Thursday, March 11, 2010

Happy About After Ever After

After Ever After by Jordan Sonnenblick
4Q 4P; Audience: M/J

I laughed and cried my way through Drums, Girls, and Dangerous Pie, and I was eager to enter that world again. I was not disappointed. When we last saw Jeffrey, he was a five-year-old fresh out of the hospital tackling his brother with a great big hug. It seemed as though he was out of the woods, and readers were left with a picture of a happy family celebrating his brother Steven's graduation from eighth grade. But what happened after that? Now we know. After Ever After jumps to Jeffrey's own eighth grade year, when his graduation prospects are a little more tenuous than his brother's. After included two more years of leukemia. After included chemotherapy. After included learning to cope with the after-effects of that chemotherapy: he's slower to process things than he used to be, he has trouble paying attention, mathematical concepts slip from his brain as quickly as a monkey eats a banana, and his drop foot keeps tripping him up.

Now Jeff is crushing on the new girl (Lindsey) and wondering if she's crushing
on him too. Now Jeff is trying to keep his best friend and fellow cancer survivor (Tad) from imploding, exploding, or causing all kinds of mayhem with his take-no-prisoners attitude. Now Jeff is enduring hours of tutoring each week in the hopes it will help him pass the state math test, because if he doesn't pass, he won't graduate. Now Jeff is missing his lifeline Steven, who is off playing drums in Africa. And just like then, nothing is going to keep Jeff down for long.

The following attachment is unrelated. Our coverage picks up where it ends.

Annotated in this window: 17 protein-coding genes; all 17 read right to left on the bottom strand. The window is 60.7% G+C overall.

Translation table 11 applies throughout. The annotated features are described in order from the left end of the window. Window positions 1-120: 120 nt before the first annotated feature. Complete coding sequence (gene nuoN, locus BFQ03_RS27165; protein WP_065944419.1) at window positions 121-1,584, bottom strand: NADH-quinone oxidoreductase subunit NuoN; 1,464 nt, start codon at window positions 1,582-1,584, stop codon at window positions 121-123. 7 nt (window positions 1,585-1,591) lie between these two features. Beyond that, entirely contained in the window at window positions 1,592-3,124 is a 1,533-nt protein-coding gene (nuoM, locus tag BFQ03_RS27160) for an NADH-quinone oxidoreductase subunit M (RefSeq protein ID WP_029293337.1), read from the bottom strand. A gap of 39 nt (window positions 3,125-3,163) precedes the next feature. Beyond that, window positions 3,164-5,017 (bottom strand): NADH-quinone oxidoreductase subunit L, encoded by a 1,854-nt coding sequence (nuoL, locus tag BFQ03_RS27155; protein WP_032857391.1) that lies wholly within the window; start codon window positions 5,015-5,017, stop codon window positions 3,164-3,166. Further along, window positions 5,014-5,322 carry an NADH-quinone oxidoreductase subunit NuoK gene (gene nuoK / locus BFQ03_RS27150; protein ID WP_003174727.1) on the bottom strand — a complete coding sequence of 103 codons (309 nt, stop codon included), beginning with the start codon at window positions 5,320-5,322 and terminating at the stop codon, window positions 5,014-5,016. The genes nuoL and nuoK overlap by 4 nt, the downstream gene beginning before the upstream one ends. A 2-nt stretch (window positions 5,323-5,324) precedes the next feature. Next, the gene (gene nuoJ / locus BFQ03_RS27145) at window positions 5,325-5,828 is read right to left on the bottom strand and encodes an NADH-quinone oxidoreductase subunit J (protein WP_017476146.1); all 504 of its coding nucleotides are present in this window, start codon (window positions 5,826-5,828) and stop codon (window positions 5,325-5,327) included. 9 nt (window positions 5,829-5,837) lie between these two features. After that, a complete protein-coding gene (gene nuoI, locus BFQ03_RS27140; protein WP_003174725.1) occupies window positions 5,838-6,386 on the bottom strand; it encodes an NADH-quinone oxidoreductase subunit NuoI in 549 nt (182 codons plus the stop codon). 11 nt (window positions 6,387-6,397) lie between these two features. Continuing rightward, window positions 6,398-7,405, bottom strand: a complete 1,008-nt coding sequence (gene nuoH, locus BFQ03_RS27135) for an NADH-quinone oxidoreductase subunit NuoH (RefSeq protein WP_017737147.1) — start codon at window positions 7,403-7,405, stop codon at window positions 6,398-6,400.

Now Jeff is every bit as captivating and indomitable as he was eight years ago, and it's a pure pleasure to catch up with him again. Just as he did in Drums, Girls, and Dangerous Pie, Sonnenblick shows a deft touch in blending the lines between humor and and tears. Jeff is a real kid. At times he's a little more mature than most boys his age, and given what he's been through, that's hardly surprising. But he's also an awkward, insecure, slightly goofy thirteen-year-old who sometimes puts his foot in his mouth and makes bad decisions. He's utterly charming, and I can't think of many readers who won't enjoy getting to know or get reacquainted with him.

A few of the things I really liked:

  • Jeffrey's determination and courage, which brings me to:
  • the training scenes in the gym (Jeff would make a great personal trainer)
  • Jeff learning what this girl thing is all about
  • Jeff's friendship with Tad, with all its bickering and truth-telling and deep understanding
  • that to balance Jeff's glass half-full character, Tad is dark and prickly and not always likeable
  • lines like "Lindsey has a sprig of mistletoe over her bedroom door. Just sayin'."
  • Jeffrey's journal articles and (unsent) emails to Steven: he writes as affectingly as Steven did
  • Jeff. You just can't help liking this kid.

I was under the impression that the effects of cancer treatment on young children is fairly recent research, so I was a little surprised to discover just how much this book focuses on that. I gather that Jordan Sonnenblick had both a student who really influenced him in the writing of this book and Drums and some nurses who encouraged him to write about the issue. It's certainly something new in YA literature, and I'm sure it's welcome to the patients and families who want people to know that the cancer story isn't necessarily over after a patient goes into remission.

I'm looking forward to introducing both Steven and Jeff to my younger teens and sharing their stories with them.

(For my take on Sonnenblick's Notes from a Midnight Driver, see this post.)

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